“Alaska is ours”: local Russian advertising caused outrage in social networks

A billboard reading “Alaska is ours” spotted in the Siberian city of Krasnoyarsk has sparked outrage on social media.

Internet users claimed that the message was another threat of intrusion by the Russian government amid the war in Ukraine. Euronews has verified these claims.

The image of the banner in Krasnoyarsk was first published in the Russian messenger Telegram. The person who first posted the photo claims to have seen many similar billboards throughout a city in Siberia.

There is no information about these banners on the government websites and channels of Krasnoyarsk.

City administration told Russian state media that the advertisement was a “private initiative” and had nothing to do with official government policy.

One of the clues to who is behind these billboards is the picture of mountains next to the map of Russia.

Exactly the same pattern can be traced Company `s logo called Alyaska, which sells trailers in Krasnoyarsk. Russian media reports that these banners are actually advertisements that the company paid for and produced.

Euronews has contacted the company for a statement, but has yet to receive a response. Representative has told the Russian media that “It’s just that our director is very patriotic. So we decided to show that we are for patriotism, for import substitution.”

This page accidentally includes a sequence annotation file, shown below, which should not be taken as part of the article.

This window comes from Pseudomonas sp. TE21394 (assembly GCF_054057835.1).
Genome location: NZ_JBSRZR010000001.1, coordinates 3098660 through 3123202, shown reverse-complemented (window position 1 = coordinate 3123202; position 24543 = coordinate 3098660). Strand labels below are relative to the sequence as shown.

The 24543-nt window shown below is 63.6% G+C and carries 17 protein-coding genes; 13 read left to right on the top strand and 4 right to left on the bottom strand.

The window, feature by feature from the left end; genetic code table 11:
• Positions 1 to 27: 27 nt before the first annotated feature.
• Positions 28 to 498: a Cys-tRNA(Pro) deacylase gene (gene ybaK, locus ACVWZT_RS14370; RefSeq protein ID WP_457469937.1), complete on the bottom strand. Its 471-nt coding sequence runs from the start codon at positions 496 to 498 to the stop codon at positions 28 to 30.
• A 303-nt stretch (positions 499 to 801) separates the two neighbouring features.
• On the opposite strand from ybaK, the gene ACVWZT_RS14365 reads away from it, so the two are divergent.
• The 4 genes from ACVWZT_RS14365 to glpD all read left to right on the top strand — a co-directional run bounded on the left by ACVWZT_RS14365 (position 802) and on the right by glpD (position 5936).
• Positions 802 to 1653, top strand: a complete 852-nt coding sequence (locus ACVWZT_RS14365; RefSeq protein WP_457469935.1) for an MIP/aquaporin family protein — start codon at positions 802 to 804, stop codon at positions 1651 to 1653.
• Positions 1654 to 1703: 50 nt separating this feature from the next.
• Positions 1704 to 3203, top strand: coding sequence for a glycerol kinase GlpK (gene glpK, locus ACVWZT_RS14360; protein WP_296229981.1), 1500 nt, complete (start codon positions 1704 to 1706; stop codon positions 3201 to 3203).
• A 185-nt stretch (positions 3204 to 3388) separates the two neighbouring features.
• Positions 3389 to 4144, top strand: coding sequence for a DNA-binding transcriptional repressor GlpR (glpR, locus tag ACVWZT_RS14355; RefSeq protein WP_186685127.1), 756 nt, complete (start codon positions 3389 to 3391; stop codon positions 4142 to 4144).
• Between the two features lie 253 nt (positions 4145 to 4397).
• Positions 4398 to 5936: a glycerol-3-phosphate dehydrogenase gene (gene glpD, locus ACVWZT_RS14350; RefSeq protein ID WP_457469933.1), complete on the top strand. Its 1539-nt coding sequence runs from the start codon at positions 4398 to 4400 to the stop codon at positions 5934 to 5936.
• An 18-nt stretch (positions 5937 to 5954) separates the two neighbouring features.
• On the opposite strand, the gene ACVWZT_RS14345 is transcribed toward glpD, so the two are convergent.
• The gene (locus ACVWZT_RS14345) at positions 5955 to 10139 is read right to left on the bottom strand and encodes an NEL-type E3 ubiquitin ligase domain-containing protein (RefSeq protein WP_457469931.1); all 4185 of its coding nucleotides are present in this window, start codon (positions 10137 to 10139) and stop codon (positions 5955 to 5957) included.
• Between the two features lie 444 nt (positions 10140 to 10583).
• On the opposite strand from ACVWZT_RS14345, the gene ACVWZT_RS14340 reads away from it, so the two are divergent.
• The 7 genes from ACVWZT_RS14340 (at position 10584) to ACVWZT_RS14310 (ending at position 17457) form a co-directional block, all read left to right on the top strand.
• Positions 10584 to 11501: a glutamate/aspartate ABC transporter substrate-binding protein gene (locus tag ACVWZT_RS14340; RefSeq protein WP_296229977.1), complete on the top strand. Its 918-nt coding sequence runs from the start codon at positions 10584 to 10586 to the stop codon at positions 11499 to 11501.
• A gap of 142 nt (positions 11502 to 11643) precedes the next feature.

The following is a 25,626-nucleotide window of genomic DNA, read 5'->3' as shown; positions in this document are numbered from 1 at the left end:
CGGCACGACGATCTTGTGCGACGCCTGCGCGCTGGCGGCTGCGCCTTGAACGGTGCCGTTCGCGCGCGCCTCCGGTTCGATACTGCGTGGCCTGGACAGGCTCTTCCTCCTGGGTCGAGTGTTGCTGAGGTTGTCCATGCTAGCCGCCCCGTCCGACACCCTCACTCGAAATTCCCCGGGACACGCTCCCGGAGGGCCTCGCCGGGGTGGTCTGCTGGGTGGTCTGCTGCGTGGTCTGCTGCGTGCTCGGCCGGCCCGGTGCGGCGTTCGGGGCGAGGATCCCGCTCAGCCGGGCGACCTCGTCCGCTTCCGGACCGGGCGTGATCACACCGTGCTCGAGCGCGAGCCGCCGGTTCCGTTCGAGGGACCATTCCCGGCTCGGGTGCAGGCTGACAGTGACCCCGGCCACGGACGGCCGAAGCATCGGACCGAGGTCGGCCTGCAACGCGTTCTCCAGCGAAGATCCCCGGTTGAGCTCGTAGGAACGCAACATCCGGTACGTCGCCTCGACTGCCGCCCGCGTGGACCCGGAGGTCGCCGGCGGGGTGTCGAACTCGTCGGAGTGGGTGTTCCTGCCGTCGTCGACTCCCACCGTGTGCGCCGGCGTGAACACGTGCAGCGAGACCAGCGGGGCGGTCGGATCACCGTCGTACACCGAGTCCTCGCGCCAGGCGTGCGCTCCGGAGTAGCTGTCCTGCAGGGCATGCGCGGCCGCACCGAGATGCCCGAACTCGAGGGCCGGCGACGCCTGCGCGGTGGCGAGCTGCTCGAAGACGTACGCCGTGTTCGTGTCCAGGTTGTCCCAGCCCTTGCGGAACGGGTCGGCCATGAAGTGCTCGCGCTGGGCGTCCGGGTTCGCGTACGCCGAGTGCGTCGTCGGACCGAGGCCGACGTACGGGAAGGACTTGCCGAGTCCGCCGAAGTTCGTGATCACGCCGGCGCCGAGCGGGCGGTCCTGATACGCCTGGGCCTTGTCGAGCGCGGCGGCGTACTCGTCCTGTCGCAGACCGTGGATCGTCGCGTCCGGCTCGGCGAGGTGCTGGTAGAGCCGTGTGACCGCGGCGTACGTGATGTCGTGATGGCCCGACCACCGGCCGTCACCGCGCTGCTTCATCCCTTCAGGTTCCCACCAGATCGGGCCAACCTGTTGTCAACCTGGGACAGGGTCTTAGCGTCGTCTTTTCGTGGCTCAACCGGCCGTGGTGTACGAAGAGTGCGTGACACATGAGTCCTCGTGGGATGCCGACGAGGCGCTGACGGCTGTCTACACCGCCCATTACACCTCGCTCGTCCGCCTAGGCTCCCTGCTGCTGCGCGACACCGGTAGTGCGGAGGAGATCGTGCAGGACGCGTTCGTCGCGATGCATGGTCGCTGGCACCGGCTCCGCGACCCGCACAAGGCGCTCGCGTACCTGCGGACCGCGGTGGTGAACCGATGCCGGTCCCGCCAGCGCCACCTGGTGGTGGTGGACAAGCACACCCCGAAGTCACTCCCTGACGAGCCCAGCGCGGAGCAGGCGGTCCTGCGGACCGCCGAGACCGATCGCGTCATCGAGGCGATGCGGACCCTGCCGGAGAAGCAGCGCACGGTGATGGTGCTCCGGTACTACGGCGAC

This controversial banner appears to be a patriotic move in support of the Duma speaker’s comments, rather than any broader Russian government initiative.

The ad came after Russian parliamentary spokesman Vyacheslav Volodin — an ally of Russian President Vladimir Putin — suggested that Moscow could “take away” Alaska in response to Western economic sanctions.

Volodin stated that the US “should remember that Alaska was Russian”.

The Vice Speaker of the Russian State Duma reportedly even proposed holding a “referendum” for the people of Alaska to vote in favor of joining Russia.

The topic was met with disdain by US officials. Alaska Gov. Mike Dunleavy reacted on Twitter, stating: “To Russian politicians who believe they can take Alaska back: good luck.”

The Russian Empire was the first to actively colonize Alaska in the early 18th century, before eventually selling it to the United States for $7.2 million – worth about 142 million euros today.